Much has been said and written about the Philippine President Rodrigo Duterte’s decision to nullify the amnesty granted to Senator Antonio Trillanes IV.
The President also ordered for the Senator’s arrest.
Sen. Trillanes was granted amnesty in 2011 by the former Pres. Benigno Aquino III.
I wanted to understand the issue. I read more about it.
But the more I read, the more I am confused.
Let’s look into these:
1. Legal experts have different views on: Can the amnesty be revoked or not?
2. Sen. Franklin Drilon and movie actor Robin Padilla on: Citizen’s arrest.
On the first issue on whether or not the amnesty can be revoked by the President.
Legal and governance expert Tony La Viña said it is blatantly illegal.
But Justice Secretary Menardo Guevarra said Trillanes’ amnesty was void upon issuance.
Who between these two experts is correct?
Meanwhile former Pres. Aquino said the amnesty is valid, final, and irrevocable.
For lawyer turned lawmaker Edcel Lagman, the amnesty granted does not provide any revocation clause.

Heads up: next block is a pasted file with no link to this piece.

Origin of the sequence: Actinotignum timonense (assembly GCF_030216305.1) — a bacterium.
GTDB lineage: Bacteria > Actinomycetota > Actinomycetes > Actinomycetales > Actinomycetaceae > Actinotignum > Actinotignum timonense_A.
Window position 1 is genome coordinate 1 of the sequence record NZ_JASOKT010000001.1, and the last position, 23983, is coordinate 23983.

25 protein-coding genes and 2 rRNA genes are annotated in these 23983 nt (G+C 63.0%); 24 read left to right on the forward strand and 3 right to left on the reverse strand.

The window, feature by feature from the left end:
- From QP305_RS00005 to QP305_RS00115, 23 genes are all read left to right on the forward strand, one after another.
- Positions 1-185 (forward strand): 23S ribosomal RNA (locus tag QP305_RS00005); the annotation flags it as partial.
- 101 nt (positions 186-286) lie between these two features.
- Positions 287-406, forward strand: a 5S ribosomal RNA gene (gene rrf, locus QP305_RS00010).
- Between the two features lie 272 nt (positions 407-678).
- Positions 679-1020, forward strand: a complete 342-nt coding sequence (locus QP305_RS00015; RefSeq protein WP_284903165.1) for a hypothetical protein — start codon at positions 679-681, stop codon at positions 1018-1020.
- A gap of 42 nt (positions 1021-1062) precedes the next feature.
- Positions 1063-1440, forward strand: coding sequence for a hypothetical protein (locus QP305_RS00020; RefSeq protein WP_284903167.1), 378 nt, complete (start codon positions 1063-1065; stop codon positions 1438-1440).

On the citizen’s arrest, it was reported that actor Padilla if he had his way would arrest Sen. Trillanes citing the use of citizen’s arrest.
Sen. Drilon however reiterated that there’s no citizen’s arrest for a 15-year-old, dismissed case.
Under the 1987 Philippine Constitution there is a provision on Citizen’s Arrest if the crime is being committed in your presence.
According to reports Sen. Trillanes has been staying within the Senate premises.
Senate President Tito Sotto bans arresting officers from entering the Senate premises.
What happens next?
Will Sen. Trillanes share the same fate as:
Sen. De Lima?
Former Chief Justice Sereno?
Quo Vadis Philippines?